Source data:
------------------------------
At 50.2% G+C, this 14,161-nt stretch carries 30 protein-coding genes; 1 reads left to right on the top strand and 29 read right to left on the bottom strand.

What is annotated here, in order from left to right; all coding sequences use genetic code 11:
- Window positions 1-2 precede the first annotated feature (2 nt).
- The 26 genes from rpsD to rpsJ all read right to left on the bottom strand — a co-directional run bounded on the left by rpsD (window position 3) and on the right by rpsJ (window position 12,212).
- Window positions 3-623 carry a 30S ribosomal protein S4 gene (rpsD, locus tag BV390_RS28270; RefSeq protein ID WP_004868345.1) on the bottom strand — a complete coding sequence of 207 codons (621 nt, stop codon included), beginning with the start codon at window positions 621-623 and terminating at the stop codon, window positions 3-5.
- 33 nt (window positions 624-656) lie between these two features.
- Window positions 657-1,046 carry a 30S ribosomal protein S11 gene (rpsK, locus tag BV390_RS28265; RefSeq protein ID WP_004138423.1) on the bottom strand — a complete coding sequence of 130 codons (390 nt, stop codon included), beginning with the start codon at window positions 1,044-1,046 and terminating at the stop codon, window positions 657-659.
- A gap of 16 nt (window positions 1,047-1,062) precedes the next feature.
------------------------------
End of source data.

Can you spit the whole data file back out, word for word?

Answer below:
At 50.2% G+C, this 14,161-nt stretch carries 30 protein-coding genes; 1 reads left to right on the top strand and 29 read right to left on the bottom strand.

What is annotated here, in order from left to right; all coding sequences use genetic code 11:
- Window positions 1-2 precede the first annotated feature (2 nt).
- The 26 genes from rpsD to rpsJ all read right to left on the bottom strand — a co-directional run bounded on the left by rpsD (window position 3) and on the right by rpsJ (window position 12,212).
- Window positions 3-623 carry a 30S ribosomal protein S4 gene (rpsD, locus tag BV390_RS28270; RefSeq protein ID WP_004868345.1) on the bottom strand — a complete coding sequence of 207 codons (621 nt, stop codon included), beginning with the start codon at window positions 621-623 and terminating at the stop codon, window positions 3-5.
- 33 nt (window positions 624-656) lie between these two features.
- Window positions 657-1,046 carry a 30S ribosomal protein S11 gene (rpsK, locus tag BV390_RS28265; RefSeq protein ID WP_004138423.1) on the bottom strand — a complete coding sequence of 130 codons (390 nt, stop codon included), beginning with the start codon at window positions 1,044-1,046 and terminating at the stop codon, window positions 657-659.
- A gap of 16 nt (window positions 1,047-1,062) precedes the next feature.